The Region: Israel is in good shape

The big Middle East conflict of the future is not the Arab-Israeli but the Sunni-Shia one.

July 15, 2012 22:47
PA President Mahmoud Abbas

Abbas (R370). (photo credit: Marc Israel Sellem)

The more I think about Israel’s security situation at this moment, the better it looks. Obviously, this is counter-intuitive given the media bias, academic distortions, and campaigns for sanctions of various kinds. Ultimately, talk matters far less than three-dimensional reality.

It’ll take a while to list all of the factors, so let’s get started while the inkwell is still full.

On the surface, the “Arab Spring” along with the surge of revolutionary Islamism certainly looks bad, but let’s examine the shorter-term implications. By reentering a period of instability and continuing conflict within each country, the Arabic-speaking world is committing a self-induced setback. Internal battles will disrupt Arab armies and economies, reducing their ability to fight against Israel. Indeed, nothing could be more likely to handicap development than Islamist policies.

While it would be wrong to depend too much on the belief that the new regimes will be too busy dealing with domestic transformation to want to stage foreign adventures against Israel, there is some value to this proposition. More important is that while they might even try to attack Israel – and this refers to Egypt and perhaps to Syria after a revolution – they are less able to do so effectively.

Every Arabic-speaking country is likely to be wracked with internal violence, conflict, disorder and slow socio-economic progress for years, even decades, to come.

Westerners are likely to be disillusioned as reform stalls, actual democracy makes no appearance; the oppression of women increases in countries like Egypt and Tunisia; and Islamism produces unattractive partners. True, the Western left is often romantic about Islamism, but the number of people persuaded is going to lessen as what Marxism traditionally described as “clerical-fascist” movements flourish.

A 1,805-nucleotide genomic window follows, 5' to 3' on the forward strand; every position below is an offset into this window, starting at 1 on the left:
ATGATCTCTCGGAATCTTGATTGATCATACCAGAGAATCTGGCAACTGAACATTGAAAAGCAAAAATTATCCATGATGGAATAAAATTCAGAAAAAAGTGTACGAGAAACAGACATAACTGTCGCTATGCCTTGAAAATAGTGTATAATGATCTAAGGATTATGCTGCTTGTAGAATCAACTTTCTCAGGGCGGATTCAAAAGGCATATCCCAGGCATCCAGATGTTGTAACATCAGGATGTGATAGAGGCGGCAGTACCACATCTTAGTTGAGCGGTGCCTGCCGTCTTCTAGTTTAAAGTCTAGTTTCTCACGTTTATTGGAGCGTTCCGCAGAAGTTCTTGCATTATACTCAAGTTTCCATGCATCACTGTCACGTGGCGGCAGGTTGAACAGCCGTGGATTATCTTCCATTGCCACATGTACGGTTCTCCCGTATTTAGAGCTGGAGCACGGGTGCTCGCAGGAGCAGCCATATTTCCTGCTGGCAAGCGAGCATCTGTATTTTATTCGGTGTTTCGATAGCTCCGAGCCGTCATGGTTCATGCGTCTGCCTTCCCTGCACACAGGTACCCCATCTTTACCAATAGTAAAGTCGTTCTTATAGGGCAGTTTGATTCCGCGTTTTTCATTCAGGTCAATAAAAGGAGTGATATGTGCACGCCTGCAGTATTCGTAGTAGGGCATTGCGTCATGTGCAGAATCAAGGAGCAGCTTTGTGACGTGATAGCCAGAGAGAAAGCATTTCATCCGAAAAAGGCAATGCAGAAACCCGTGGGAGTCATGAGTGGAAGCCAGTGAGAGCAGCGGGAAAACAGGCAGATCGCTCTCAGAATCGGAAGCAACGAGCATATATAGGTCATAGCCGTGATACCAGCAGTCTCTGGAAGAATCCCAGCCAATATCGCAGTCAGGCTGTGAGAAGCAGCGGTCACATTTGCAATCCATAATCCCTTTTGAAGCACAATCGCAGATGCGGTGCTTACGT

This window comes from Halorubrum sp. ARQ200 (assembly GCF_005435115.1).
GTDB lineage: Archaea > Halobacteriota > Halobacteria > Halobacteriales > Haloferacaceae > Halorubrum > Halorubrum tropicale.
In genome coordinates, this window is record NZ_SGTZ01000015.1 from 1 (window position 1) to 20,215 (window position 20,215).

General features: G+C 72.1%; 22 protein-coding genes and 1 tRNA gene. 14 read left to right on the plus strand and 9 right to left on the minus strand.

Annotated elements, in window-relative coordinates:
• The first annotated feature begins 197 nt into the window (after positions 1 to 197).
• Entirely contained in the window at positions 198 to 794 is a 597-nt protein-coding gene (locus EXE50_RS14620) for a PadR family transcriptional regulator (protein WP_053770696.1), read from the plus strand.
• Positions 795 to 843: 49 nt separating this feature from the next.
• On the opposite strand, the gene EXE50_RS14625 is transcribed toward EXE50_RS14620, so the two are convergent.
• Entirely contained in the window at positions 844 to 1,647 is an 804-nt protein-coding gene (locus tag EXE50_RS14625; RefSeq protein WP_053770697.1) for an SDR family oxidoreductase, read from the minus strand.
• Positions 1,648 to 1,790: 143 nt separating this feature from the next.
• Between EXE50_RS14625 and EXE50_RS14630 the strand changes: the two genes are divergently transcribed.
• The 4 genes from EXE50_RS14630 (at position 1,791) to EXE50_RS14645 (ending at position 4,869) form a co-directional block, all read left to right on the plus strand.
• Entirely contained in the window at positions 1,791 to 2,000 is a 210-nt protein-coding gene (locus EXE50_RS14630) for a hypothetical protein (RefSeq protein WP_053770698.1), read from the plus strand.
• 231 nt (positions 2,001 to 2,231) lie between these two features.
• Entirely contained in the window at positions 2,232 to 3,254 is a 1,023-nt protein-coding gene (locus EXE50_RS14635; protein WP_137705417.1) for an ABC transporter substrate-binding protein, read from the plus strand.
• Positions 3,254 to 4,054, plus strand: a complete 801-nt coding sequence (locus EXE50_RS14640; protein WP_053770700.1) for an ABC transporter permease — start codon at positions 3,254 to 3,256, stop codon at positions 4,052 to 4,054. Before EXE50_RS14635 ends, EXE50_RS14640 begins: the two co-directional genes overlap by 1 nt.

The past year has been a disaster for Turkey and Iran’s regional ambitions. The rise of Arab Sunni Islamist movements in Libya, Tunisia, Egypt and Syria has made large portions of the region no-go zones for those two countries.

The Arabs don’t want or need Turks to tell them what to do, and Turkish Prime Minister Recep Erdogan has been obnoxious in making Arabs feel he’s patronizing them. Turkey’s influence is limited to northern Iraq and, thanks largely to the Obama administration’s backing, with the Syrian opposition.

As for Iran, it has lost virtually all of its non-Shia Muslim assets, notably Hamas. In general, Arab Sunni Islamists don’t like either Iran or Shia Muslims. And again, Sunni Arab Islamists are certainly not going to follow Tehran’s lead while Sunni Arab countries don’t want to yield leadership of “their” Middle East to those who are both Persian and Shia.

Therefore, the big Middle East conflict of the future is not the Arab-Israeli but the Sunni-Shia one. But a series of conflicts have broken out all along the Sunni-Shia borderland as the two blocs vie for control of Lebanon, Syria, Iraq and Bahrain.